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1894: Emile Henry, because there are no innocent bourgeois

3 comments May 21st, 2009 Headsman

On this date in 1894, Emile Henry was guillotined in Paris for bombing the Cafe Terminus three months before.

Yale history professor John Merriman (see him lecturing on the Paris Commune) explores how Henry’s bombing “ignited the age of modern terror.” (Review.) (Another.)

A bourgeois youth who, disgusted at the gross economic exploitation of the Gilded Age, had turned against his class with the fury only the apostate can command, Émile Henry had chucked a bomb into the chic cafe of the Parisian Gare Saint-Lazare a week after the execution of Auguste Vaillant.

Henry’s act killed only one, but electrified the country.

The Terminus bombing stood out in an era of violent anarchist ferment for its target selection: not a prince or president or parliamentarian, but the faceless multitudes of the bourgeoisie (formerly) secure in their metropolitan repose — who, in their indifference to the misery of workers assented to and profited from the more infamous repressions wrought by their plenipotentiaries.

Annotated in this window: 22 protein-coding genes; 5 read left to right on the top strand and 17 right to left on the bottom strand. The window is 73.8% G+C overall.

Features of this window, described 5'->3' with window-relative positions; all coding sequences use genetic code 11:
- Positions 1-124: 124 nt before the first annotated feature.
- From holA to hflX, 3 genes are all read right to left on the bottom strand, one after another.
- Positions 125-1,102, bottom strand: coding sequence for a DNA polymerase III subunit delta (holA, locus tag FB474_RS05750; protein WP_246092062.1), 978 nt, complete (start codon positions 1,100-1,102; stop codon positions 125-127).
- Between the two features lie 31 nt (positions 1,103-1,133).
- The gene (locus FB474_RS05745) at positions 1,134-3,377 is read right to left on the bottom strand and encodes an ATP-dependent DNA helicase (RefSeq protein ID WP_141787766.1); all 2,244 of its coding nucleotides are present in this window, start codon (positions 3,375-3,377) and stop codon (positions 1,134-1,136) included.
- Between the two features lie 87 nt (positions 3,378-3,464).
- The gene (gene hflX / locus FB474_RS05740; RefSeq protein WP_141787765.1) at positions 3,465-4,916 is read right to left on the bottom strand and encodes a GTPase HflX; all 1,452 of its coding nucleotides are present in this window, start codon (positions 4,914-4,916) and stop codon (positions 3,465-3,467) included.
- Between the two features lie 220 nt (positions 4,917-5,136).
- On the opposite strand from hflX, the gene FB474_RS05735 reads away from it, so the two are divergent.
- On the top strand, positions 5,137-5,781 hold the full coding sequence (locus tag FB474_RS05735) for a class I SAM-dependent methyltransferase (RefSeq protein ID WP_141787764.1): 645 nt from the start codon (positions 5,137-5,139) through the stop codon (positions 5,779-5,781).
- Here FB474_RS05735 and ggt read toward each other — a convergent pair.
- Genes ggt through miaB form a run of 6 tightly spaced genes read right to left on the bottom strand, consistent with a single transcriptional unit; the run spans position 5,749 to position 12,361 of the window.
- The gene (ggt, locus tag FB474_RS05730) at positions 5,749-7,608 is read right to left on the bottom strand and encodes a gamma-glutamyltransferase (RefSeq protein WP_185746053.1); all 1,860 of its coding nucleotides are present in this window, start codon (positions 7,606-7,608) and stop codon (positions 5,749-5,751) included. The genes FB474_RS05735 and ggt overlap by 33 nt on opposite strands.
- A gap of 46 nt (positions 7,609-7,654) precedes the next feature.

Henry was completely explicit about his intent: “there are no innocent bourgeois.”

Recognizing the hopelessness of his legal position, he proudly admitted the charges against him and mounted an eloquent defense for the wider world of his version of anarchist terror.

I had returned to Paris at the time of the Vaillant affair, and I witnessed the frightful repression that followed the explosion at the Palais Bourbon. I saw the draconian measures which the government decided to take against the anarchists. Everywhere there were spies, and searches, and arrests. A crowd of individuals were indiscriminately rounded up, torn from their families, and thrown into prison. Nobody was concerned about what happened to the wives and children of these comrades while they remained in jail.